To keep others out of your data, the first step is to set permissions for the data files and folders. If you have data in network shares, you can set sharing permissions to control which user accounts can and cannot access files on the network. With Windows 2000 / XP, you do this by clicking the Permissions button on the Sharing tab of the file or folder’s properties window.
However, these share-level permissions do not apply to anyone using the local computer where the data is stored. If you are sharing your computer with someone else, you must use file-level permissions (also called NTFS permissions, as they are only available for files / folders stored on NTFS-formatted partitions). File-level permissions are set through the Security tab in the properties panel and are much more granular than share-level permissions.
In either case, you can set permissions for user accounts or groups, and allow or deny different levels of access, from read-only to full control.
Protect documents with a password
Many productivity applications, such as Microsoft Office applications and Adobe Acrobat, allow you to set passwords for individual documents. To open the document, you must enter the password. To password protect a document in Microsoft Word 2003, go to Tools | Options and click the Security tab. You may need a password to open the file and / or make changes. You can also set the type of encryption to be used.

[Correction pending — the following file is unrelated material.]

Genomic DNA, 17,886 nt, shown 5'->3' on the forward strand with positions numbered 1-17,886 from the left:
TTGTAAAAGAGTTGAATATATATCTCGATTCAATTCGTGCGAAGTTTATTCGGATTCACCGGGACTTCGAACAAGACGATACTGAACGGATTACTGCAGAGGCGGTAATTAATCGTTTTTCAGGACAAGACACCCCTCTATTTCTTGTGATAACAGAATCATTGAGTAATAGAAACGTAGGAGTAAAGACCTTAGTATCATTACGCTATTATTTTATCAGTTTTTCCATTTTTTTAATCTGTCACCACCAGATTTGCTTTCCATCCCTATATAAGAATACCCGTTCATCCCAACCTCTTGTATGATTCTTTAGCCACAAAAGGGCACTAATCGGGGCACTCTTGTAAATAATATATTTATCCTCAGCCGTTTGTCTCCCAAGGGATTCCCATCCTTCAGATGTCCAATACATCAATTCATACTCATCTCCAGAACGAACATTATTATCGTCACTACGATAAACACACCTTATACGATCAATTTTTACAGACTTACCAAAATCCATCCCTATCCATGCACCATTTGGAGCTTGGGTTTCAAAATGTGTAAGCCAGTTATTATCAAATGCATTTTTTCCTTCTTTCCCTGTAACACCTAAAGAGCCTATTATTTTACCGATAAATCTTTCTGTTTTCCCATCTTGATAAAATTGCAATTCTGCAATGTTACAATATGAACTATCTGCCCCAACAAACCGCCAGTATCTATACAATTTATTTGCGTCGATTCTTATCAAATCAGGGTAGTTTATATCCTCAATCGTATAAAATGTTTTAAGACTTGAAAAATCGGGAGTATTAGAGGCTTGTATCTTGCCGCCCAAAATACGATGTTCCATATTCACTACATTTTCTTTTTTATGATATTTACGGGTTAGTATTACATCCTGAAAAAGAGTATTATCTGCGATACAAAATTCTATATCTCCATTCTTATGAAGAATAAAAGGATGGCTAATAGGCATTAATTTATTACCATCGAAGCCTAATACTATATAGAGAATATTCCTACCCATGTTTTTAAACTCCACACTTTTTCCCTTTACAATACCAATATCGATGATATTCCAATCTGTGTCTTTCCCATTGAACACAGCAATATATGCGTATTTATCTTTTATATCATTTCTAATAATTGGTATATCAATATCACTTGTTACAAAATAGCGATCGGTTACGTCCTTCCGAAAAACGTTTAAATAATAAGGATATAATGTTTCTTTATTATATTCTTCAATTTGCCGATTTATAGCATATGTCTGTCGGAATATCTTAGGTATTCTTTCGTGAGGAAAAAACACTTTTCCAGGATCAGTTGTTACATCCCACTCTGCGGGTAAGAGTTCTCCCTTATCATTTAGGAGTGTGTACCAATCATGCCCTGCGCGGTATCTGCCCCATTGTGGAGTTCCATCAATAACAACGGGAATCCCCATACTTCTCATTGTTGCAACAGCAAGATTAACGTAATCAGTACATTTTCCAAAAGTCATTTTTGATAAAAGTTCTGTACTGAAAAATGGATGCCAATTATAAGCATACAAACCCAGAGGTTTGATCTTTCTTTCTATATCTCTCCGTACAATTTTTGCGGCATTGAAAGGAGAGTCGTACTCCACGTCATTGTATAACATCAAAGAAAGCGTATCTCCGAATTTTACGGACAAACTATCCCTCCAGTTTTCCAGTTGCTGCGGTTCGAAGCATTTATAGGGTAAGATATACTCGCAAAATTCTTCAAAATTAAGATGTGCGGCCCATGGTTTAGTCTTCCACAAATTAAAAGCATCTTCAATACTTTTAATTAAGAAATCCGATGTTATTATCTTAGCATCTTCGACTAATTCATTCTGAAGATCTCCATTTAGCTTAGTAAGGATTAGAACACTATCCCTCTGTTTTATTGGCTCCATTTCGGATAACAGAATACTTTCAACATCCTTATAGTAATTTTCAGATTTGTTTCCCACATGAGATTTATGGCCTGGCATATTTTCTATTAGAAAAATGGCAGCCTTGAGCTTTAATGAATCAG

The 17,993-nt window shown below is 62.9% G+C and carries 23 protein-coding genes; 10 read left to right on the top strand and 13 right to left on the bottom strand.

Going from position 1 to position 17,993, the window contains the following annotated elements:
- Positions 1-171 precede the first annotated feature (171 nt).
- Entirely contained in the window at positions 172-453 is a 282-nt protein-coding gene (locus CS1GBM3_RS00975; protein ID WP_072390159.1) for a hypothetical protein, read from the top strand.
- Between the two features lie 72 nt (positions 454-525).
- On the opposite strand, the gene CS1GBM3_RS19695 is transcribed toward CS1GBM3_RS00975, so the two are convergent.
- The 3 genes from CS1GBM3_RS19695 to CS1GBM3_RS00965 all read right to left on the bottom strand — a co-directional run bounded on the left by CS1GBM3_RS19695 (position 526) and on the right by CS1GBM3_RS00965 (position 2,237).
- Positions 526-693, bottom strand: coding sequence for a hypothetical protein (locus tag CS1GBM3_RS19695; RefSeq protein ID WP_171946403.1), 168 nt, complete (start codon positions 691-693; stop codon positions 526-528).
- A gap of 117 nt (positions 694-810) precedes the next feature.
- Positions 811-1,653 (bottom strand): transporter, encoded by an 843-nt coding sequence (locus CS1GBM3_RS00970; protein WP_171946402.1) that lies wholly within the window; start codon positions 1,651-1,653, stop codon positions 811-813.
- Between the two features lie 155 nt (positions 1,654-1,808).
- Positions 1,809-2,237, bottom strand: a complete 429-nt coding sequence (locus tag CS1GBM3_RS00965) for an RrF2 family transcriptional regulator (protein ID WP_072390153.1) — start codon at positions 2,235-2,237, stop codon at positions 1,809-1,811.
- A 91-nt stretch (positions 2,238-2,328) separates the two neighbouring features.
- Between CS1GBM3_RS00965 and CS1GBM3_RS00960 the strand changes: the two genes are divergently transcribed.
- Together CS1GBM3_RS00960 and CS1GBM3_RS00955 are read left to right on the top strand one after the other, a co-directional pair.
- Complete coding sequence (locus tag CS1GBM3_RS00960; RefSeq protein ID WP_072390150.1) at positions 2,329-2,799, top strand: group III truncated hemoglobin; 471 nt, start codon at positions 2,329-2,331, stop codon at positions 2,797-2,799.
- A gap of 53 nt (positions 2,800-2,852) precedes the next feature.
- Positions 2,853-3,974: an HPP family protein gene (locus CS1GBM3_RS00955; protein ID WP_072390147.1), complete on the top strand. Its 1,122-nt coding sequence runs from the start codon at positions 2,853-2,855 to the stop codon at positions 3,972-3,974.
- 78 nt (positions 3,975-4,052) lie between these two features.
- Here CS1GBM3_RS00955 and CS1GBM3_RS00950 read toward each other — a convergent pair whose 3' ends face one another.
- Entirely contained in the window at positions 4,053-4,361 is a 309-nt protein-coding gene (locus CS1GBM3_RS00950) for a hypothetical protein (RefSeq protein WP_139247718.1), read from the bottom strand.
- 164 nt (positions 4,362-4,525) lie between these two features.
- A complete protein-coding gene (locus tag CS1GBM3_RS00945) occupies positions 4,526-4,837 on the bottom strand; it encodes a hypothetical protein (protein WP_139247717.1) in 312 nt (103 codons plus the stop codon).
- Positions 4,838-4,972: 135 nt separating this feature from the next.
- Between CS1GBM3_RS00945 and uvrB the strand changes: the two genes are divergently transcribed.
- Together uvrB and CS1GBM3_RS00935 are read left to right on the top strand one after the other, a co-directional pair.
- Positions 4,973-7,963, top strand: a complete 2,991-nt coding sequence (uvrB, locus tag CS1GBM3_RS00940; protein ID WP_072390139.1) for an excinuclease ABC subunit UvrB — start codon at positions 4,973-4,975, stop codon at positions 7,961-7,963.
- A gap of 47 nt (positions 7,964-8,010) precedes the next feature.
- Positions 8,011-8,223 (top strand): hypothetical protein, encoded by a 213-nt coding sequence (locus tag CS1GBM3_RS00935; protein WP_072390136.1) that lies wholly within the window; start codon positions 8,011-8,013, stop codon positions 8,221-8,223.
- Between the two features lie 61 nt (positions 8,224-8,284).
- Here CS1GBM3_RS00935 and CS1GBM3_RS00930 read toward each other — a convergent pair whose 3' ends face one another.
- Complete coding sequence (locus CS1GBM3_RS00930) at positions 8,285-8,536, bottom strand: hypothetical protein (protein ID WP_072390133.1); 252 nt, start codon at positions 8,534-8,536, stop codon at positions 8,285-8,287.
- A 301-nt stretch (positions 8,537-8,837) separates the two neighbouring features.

Unfortunately, Microsoft’s password protection is relatively easy to crack. There are programs on the market designed to recover Office passwords, such as Elcomsoft’s Advanced Office Password Recovery (AOPR). This type of password protection, like a standard (non-deadbolt) on a door, will deter accidental potential intruders, but can be circumvented quite easily by a determined intruder with the right tools.
You can also use zip software such as WinZip or PKZip to compress and encrypt documents.
Use EFS encryption
Windows 2000, XP Pro and Server 2003 support the Encrypting File System (EFS). You can use this built-in certificate-based encryption method to protect individual files and folders stored on NTFS formatted partitions. Encrypting a file or folder is as easy as selecting a check box; just click the Advanced button on the General tab of the properties window. Note that you cannot use EFS encoding and NTFS compression at the same time.